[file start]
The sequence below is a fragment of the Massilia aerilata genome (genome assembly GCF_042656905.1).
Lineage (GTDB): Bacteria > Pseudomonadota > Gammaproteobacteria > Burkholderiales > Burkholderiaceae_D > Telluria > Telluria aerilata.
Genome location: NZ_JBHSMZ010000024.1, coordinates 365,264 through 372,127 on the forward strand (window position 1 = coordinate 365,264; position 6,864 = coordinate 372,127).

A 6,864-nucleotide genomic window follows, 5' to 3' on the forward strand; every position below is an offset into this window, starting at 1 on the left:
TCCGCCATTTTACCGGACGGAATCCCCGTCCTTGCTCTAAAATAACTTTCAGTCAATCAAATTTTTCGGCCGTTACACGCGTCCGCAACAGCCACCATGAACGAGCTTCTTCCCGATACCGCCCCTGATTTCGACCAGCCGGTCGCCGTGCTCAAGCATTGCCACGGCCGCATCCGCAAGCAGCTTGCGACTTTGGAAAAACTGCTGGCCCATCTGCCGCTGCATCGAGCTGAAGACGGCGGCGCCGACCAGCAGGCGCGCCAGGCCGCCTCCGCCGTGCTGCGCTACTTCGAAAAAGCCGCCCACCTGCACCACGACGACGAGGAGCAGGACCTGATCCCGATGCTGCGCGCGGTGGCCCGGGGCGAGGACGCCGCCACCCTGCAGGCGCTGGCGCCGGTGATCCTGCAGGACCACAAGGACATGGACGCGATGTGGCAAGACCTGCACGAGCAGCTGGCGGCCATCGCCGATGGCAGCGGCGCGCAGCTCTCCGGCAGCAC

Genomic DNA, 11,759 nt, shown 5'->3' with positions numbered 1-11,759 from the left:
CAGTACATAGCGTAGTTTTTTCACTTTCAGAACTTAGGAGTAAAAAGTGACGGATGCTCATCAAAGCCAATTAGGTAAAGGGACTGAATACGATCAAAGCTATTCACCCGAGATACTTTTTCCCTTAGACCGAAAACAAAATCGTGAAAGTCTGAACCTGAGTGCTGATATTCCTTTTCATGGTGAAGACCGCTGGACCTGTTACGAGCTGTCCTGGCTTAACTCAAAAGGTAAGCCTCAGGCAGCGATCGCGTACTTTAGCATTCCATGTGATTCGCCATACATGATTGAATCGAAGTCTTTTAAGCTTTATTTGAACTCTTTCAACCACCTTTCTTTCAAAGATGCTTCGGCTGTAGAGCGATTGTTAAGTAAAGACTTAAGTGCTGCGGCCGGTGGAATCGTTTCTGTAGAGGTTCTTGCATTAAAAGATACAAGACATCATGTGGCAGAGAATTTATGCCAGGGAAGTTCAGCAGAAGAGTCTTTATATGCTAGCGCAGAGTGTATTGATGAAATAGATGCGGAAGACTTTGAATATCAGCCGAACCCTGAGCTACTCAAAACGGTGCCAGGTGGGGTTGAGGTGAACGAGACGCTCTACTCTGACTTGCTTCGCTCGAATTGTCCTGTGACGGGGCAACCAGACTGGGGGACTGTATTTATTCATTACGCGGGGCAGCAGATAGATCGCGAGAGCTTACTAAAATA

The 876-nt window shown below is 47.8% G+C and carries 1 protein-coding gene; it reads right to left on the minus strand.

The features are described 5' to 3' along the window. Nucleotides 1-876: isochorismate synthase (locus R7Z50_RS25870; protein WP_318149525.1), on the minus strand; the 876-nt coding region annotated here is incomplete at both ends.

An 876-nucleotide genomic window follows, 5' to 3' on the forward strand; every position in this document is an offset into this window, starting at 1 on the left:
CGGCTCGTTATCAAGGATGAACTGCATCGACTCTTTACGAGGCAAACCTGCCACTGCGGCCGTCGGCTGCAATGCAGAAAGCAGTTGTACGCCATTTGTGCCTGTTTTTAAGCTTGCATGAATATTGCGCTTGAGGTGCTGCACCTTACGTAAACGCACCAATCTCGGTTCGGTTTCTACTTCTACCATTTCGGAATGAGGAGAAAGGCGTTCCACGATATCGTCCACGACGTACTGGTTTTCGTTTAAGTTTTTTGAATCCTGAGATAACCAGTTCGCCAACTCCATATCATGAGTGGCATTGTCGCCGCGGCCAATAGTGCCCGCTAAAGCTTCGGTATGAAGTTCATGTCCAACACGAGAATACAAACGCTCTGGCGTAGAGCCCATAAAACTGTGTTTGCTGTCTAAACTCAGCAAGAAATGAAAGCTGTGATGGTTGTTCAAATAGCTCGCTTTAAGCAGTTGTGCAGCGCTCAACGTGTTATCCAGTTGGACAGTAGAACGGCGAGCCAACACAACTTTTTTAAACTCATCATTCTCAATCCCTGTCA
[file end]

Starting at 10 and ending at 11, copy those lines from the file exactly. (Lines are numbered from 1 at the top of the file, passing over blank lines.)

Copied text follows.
An 876-nucleotide genomic window follows, 5' to 3' on the forward strand; every position in this document is an offset into this window, starting at 1 on the left:
CGGCTCGTTATCAAGGATGAACTGCATCGACTCTTTACGAGGCAAACCTGCCACTGCGGCCGTCGGCTGCAATGCAGAAAGCAGTTGTACGCCATTTGTGCCTGTTTTTAAGCTTGCATGAATATTGCGCTTGAGGTGCTGCACCTTACGTAAACGCACCAATCTCGGTTCGGTTTCTACTTCTACCATTTCGGAATGAGGAGAAAGGCGTTCCACGATATCGTCCACGACGTACTGGTTTTCGTTTAAGTTTTTTGAATCCTGAGATAACCAGTTCGCCAACTCCATATCATGAGTGGCATTGTCGCCGCGGCCAATAGTGCCCGCTAAAGCTTCGGTATGAAGTTCATGTCCAACACGAGAATACAAACGCTCTGGCGTAGAGCCCATAAAACTGTGTTTGCTGTCTAAACTCAGCAAGAAATGAAAGCTGTGATGGTTGTTCAAATAGCTCGCTTTAAGCAGTTGTGCAGCGCTCAACGTGTTATCCAGTTGGACAGTAGAACGGCGAGCCAACACAACTTTTTTAAACTCATCATTCTCAATCCCTGTCA